Washington, DC: The Institute on Religion and Democracy (IRD) and In Defense of Christians (IDC) have announced an official partnership. On June 1,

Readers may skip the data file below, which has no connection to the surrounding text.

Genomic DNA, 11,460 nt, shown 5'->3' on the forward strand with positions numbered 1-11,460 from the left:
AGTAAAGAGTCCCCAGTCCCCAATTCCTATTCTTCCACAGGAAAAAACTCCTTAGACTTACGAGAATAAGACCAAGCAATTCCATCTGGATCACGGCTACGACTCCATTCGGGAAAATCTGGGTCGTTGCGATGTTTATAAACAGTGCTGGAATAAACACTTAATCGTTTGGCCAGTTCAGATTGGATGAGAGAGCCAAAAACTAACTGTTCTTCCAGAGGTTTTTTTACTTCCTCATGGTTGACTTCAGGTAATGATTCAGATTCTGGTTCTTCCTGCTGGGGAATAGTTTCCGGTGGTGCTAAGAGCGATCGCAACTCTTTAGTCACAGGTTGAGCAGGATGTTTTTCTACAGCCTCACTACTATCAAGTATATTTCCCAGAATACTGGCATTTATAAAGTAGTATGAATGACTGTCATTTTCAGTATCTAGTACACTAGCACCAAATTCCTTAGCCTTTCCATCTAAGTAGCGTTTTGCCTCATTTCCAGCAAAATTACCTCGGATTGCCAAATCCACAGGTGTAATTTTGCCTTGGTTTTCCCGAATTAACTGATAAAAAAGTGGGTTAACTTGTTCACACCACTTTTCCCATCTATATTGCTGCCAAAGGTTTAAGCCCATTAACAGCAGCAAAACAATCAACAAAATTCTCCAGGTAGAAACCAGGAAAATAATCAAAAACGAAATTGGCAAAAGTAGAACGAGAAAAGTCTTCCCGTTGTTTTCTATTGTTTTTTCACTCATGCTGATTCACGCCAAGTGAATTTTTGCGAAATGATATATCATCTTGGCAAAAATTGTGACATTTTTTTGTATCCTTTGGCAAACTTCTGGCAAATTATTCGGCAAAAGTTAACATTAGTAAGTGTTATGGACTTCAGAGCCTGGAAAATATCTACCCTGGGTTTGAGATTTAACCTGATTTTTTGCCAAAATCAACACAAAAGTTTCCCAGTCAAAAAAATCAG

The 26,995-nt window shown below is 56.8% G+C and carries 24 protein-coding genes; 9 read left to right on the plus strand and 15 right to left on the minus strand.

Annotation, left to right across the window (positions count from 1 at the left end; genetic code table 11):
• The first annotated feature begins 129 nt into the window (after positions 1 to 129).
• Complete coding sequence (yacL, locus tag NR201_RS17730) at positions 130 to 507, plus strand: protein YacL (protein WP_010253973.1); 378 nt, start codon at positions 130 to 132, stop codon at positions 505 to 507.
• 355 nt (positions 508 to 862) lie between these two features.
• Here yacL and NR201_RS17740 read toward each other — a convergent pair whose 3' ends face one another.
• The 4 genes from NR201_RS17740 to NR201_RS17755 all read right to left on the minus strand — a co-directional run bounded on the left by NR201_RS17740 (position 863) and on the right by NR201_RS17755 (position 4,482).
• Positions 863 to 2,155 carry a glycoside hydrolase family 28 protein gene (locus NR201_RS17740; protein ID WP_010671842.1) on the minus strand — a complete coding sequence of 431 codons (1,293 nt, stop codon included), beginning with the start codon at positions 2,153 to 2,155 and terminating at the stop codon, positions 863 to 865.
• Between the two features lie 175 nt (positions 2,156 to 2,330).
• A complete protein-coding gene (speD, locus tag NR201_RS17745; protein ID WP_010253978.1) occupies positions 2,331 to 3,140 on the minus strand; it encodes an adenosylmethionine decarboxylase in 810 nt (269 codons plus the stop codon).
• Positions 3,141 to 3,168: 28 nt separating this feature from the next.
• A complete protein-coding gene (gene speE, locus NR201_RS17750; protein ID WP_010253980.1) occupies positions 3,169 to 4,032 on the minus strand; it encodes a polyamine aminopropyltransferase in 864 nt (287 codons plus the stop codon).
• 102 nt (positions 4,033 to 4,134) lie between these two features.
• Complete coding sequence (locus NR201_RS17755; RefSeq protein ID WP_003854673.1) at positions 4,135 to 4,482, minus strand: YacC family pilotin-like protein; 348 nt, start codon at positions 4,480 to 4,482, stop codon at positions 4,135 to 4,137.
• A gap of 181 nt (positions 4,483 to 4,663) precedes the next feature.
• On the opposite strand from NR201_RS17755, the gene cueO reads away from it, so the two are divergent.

It was wonderful to renew our friendships at General Convention, worship together, receive the life giving Sacrament of the Holy Eucharist and then engage in discerning, listening and through the do-hickeys voting on the issues which relate to the matters of our faith. I hope all of us have arrived safely by the grace of God into our mission fields. Our is a missional God and who sends his missionary Son into the world and Father and the Son sends missionary Holy Spirit and then the Father, the Son and the Holy Spirit sends the Church into the world to be a missionary community. I am personally delighted to be back in my parish and ready to celebrate the Sacraments, preach the Gospel and serve my community. Last year we had started $1.4 million renovation of our undercroft of our 107 years old church. This morning I went to visit the undercroft and was "surprised by joy" that it is finished. We are a downtown church engaged as a missional community to live and proclaim that Jesus loves and redeems sinners. The model is Jesus himself who sent his disciples empowered with the Holy Spirit in a new way of life. We as Episcopalians now need to redirect our focus away from the issues of Lambeth, sexuality and all other issues we agree or disagree and go back to be the practioners and teachers of this new way of life Jesus offers us to be a missional community in our local environments. Brian Mclaren in his book "A Generous Orthodoxy" writes, "Even if few would practice this new way, many would benefit. Oppressed people would be free. Poor people would be liberated from poverty. Minorities would be treated with respect. Sinners would be loved, not resented. industrialists would realize that God cares for sparrows and wildflowers--so their industries should respect, not rape, the environment. The homeless would be invited in for a hot meal. The kingdom of God would come--not everywhere at once, not suddenly, but gradually, like a seed growing in a field, like yeast spreading in a lump of bread dough, like light spreading across the sky at dawn." It would not be an easy task. It would demand sacrifice on our part as we re-learn to love our neigbors in the episcopal church who differ with us. Let us not exhaust our energies fighting each other but fight the real enemy who is lurking to tear the fabric of the unity and mission of the church. We need to come back to the center to fulfill the missio Dei. By this I mean that the direction of the Episcopal Church to change being a centripetal (flowing in) community to be converted into a centrifugal (flowing out) dynamic missional community. Such emerging missional church will be a place where it is not the resolutions of the General Convention and Windsor report dictate our common call for mission for the next three years, but a repented, grace filled living -loving community to bring reconciliation and blessing to where it is needed. We will begin to read with fresh eyes the story of our faith found in the Old Testament and New Testament to recognize God's redeeming and saving mission in the world. I wonder how many are going to ask me tomarrow after Sunday service about resolution B033. As I look back on the ten days of General Convention and now post debate on HOBD. Many of us are simply debating the church`s institutional maintenance if our bishops shall go to Lambeth 2008. Let us give a chance to the New PB, Archbishop of Canterbury and the Primates of the Anglican Communion to discern those issues for our church. Why not we exhaust our debates obout the present state of the church? Our is a shrinking church. We have been loosing members at the national scene. Many congregations at the local level are simply struggling to keep their doors open. Are we as a natinal body, diocesan and local church probing the gospel by searching for "fresh ways in which the gospel gives us resources for a confident witness to Jesus Christ." Instead we are fighting with each other and weakening our witness in our North American society. Let me share with you a story. My son Gibran Augustine is a 28 years old young businessman based in Northern Virginia. On June 22 he was traveling with his boss in a train from New York to Washington D.C. His boss is a practicing Jewish person. He knew that Gibran`s father was at General Convention. Gibran`s boss said to him, "Gibran why episcopal church is so divided and fighting with each other? It seems there is no clarity in the mission of your church. I invite you to embrace Judaism?" My son thanked his boss for his generous offer and he remains faithful episcopalian. Brothers and sisters let us come to our senses and come back to the center. The church is not just another human institution. It is the creation of the Spirit. To borrow the language of Hans Kung: The church is at once both visitble and invisiable, and this is always true of it. It is no accident that the church is called the "body of Christ." The Church continues as an incarnate expression of the life of God. The world is watching how we conduct the business of Jesus Christ. Let us together renew our commitment and as a church re-focus the call of the incarnate missional church in the post-modern society. Proclaiming a gospel about Christ that is not shaped by the gospel Jesus preached distorts the gospel by proclaiming only part of its meaning. The absence of the gospel Jesus preached in the gospel the church has preached has woefully impoverished the church`s sense of missional identity. A rehearing of the gospel at this time in the history of the North American churches requires special attention to Jesus` own announcement of the good news. "The time is fulfilled, and the kingdom of God has come near; repent, and believe in the good news" (Mark 114-15). The charge is given to us and we are the missional community Jesus depends on everyday to bring the kingdom of God in our world we live in. Otherwise, "Christ has no body on earth but yours, no hands but yours, no feet but yours; yours are the eyes through which Christ looks out in compassion to the world, yours are the feet with which he is to go about doing good, and yours are the hands with which he is to bless us now." St. Theresa of Avila The Rev. Canon Patrick Pervez Augustine Chair of the Deputation of the Diocese of Eau Claire General Convention 2006